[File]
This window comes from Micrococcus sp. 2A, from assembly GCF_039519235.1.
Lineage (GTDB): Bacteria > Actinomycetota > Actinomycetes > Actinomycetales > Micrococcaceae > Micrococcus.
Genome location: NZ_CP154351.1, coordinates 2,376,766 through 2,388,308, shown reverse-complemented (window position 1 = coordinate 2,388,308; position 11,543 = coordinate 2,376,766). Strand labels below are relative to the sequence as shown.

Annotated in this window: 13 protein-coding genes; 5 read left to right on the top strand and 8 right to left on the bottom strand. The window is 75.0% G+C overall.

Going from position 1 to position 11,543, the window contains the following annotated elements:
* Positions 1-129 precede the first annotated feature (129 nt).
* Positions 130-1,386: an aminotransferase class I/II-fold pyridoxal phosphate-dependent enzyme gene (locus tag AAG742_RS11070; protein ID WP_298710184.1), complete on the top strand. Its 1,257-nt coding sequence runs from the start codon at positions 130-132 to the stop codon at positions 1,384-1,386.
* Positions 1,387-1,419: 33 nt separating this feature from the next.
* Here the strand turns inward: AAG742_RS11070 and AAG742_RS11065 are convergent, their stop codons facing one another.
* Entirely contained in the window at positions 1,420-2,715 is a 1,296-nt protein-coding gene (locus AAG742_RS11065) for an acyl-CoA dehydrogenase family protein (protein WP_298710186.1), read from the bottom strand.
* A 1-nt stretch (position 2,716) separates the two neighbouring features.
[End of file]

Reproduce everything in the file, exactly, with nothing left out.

This window comes from Micrococcus sp. 2A, from assembly GCF_039519235.1.
Lineage (GTDB): Bacteria > Actinomycetota > Actinomycetes > Actinomycetales > Micrococcaceae > Micrococcus.
Genome location: NZ_CP154351.1, coordinates 2,376,766 through 2,388,308, shown reverse-complemented (window position 1 = coordinate 2,388,308; position 11,543 = coordinate 2,376,766). Strand labels below are relative to the sequence as shown.

Annotated in this window: 13 protein-coding genes; 5 read left to right on the top strand and 8 right to left on the bottom strand. The window is 75.0% G+C overall.

Going from position 1 to position 11,543, the window contains the following annotated elements:
* Positions 1-129 precede the first annotated feature (129 nt).
* Positions 130-1,386: an aminotransferase class I/II-fold pyridoxal phosphate-dependent enzyme gene (locus tag AAG742_RS11070; protein ID WP_298710184.1), complete on the top strand. Its 1,257-nt coding sequence runs from the start codon at positions 130-132 to the stop codon at positions 1,384-1,386.
* Positions 1,387-1,419: 33 nt separating this feature from the next.
* Here the strand turns inward: AAG742_RS11070 and AAG742_RS11065 are convergent, their stop codons facing one another.
* Entirely contained in the window at positions 1,420-2,715 is a 1,296-nt protein-coding gene (locus AAG742_RS11065) for an acyl-CoA dehydrogenase family protein (protein WP_298710186.1), read from the bottom strand.
* A 1-nt stretch (position 2,716) separates the two neighbouring features.